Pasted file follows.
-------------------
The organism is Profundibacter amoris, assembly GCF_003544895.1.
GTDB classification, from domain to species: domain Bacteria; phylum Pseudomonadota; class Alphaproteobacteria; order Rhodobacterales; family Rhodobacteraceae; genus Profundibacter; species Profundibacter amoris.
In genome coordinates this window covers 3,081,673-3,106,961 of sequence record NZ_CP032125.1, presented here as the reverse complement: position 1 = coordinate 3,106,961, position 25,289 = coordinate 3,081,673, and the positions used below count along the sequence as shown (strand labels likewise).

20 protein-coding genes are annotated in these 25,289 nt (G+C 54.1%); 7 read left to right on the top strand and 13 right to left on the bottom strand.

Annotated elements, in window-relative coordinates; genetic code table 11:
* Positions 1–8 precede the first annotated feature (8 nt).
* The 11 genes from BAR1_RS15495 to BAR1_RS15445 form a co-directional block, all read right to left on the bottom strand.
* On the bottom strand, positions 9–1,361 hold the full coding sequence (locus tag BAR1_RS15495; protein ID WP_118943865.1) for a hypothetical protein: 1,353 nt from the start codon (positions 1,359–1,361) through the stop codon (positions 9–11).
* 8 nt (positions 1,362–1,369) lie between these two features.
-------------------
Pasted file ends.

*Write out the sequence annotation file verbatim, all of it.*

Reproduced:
The organism is Profundibacter amoris, assembly GCF_003544895.1.
GTDB classification, from domain to species: domain Bacteria; phylum Pseudomonadota; class Alphaproteobacteria; order Rhodobacterales; family Rhodobacteraceae; genus Profundibacter; species Profundibacter amoris.
In genome coordinates this window covers 3,081,673-3,106,961 of sequence record NZ_CP032125.1, presented here as the reverse complement: position 1 = coordinate 3,106,961, position 25,289 = coordinate 3,081,673, and the positions used below count along the sequence as shown (strand labels likewise).

20 protein-coding genes are annotated in these 25,289 nt (G+C 54.1%); 7 read left to right on the top strand and 13 right to left on the bottom strand.

Annotated elements, in window-relative coordinates; genetic code table 11:
* Positions 1–8 precede the first annotated feature (8 nt).
* The 11 genes from BAR1_RS15495 to BAR1_RS15445 form a co-directional block, all read right to left on the bottom strand.
* On the bottom strand, positions 9–1,361 hold the full coding sequence (locus tag BAR1_RS15495; protein ID WP_118943865.1) for a hypothetical protein: 1,353 nt from the start codon (positions 1,359–1,361) through the stop codon (positions 9–11).
* 8 nt (positions 1,362–1,369) lie between these two features.